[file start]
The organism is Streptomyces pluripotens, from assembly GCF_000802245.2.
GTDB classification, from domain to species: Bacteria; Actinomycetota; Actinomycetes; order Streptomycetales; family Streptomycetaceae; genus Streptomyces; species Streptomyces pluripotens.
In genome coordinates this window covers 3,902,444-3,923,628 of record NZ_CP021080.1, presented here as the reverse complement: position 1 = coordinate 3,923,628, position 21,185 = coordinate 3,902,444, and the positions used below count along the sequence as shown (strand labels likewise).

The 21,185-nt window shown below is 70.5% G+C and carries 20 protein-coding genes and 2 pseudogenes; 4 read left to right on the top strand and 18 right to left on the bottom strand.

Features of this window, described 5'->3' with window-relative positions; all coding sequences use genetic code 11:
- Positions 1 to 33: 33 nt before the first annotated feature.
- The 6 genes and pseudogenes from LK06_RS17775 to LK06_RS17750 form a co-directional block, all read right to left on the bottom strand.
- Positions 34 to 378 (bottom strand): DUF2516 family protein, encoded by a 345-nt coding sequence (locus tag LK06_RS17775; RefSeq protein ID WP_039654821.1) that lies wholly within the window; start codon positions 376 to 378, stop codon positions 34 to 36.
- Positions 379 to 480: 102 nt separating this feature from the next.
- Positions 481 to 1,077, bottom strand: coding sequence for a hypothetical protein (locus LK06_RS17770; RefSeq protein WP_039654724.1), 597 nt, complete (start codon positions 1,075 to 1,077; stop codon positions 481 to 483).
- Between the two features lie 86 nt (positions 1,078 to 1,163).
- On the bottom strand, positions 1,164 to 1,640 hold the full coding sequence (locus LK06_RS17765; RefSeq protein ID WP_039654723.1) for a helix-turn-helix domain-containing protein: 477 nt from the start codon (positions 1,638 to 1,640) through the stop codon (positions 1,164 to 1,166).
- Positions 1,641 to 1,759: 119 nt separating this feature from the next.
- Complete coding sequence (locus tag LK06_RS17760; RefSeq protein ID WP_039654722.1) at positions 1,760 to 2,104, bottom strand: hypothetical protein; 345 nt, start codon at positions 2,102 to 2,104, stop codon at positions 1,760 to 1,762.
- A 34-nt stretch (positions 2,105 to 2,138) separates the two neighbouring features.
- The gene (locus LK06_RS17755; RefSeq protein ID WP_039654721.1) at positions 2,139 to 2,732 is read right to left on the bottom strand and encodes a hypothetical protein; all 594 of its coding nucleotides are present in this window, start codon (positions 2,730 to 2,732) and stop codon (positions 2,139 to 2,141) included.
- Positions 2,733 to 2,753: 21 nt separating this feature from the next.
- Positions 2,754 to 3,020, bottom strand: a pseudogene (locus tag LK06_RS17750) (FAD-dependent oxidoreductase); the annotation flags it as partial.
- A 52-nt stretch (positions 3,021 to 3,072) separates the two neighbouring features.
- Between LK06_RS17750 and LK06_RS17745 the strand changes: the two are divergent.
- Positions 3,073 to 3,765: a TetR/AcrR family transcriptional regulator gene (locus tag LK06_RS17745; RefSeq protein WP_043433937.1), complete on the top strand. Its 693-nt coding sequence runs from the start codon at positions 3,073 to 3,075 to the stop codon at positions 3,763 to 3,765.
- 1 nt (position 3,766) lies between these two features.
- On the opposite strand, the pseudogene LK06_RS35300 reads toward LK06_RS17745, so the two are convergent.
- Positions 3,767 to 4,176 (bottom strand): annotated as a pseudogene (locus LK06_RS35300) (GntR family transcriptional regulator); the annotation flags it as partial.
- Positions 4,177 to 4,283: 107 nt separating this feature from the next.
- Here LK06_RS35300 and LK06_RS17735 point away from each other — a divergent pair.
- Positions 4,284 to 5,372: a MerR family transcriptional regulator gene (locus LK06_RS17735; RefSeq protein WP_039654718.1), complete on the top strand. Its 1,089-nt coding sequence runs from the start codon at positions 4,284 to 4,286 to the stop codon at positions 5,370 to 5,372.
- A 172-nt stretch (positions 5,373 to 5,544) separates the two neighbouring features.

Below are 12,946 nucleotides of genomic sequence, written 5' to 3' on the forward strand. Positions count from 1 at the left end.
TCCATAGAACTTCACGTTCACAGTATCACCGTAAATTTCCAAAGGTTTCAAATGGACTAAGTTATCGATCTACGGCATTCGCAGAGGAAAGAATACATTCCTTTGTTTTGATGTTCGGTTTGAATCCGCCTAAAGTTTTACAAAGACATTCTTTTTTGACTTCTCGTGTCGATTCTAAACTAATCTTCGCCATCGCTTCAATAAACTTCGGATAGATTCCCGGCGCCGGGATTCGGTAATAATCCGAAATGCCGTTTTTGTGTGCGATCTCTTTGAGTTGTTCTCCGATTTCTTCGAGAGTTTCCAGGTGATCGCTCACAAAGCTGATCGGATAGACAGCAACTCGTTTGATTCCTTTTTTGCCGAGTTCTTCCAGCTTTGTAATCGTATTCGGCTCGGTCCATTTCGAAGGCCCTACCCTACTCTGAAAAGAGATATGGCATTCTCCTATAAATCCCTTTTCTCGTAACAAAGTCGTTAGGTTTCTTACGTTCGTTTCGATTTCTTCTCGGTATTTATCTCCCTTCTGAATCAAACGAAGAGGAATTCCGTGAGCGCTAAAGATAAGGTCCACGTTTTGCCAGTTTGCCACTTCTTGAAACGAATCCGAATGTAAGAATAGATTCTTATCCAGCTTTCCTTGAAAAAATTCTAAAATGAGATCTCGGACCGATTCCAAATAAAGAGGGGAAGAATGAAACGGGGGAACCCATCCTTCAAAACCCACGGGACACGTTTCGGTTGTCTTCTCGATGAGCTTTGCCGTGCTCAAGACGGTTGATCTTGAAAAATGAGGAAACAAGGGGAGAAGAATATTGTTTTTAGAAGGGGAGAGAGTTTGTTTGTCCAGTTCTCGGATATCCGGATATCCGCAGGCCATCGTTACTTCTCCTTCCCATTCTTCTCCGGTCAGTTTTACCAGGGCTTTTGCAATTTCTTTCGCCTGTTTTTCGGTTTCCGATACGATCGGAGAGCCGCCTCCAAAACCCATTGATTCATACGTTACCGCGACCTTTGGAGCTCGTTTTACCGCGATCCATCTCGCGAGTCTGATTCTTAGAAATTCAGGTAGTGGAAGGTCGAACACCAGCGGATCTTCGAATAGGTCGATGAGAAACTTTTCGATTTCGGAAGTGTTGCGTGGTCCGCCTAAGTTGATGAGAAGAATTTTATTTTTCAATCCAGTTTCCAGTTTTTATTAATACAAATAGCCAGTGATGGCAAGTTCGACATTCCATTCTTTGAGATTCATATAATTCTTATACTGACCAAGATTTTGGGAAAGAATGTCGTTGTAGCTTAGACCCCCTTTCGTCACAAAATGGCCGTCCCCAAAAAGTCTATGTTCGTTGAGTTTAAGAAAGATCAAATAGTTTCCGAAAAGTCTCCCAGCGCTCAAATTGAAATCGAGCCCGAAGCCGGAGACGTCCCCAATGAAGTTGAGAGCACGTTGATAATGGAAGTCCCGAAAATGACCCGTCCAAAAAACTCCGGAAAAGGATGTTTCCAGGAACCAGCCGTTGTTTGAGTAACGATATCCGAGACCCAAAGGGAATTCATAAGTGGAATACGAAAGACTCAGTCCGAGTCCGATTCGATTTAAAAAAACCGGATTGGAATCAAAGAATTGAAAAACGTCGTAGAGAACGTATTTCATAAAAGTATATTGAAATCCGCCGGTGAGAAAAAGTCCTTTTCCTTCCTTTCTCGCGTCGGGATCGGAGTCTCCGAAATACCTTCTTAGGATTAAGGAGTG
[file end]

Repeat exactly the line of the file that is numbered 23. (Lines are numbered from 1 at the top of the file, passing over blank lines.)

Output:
- On the opposite strand, the pseudogene LK06_RS35300 reads toward LK06_RS17745, so the two are convergent.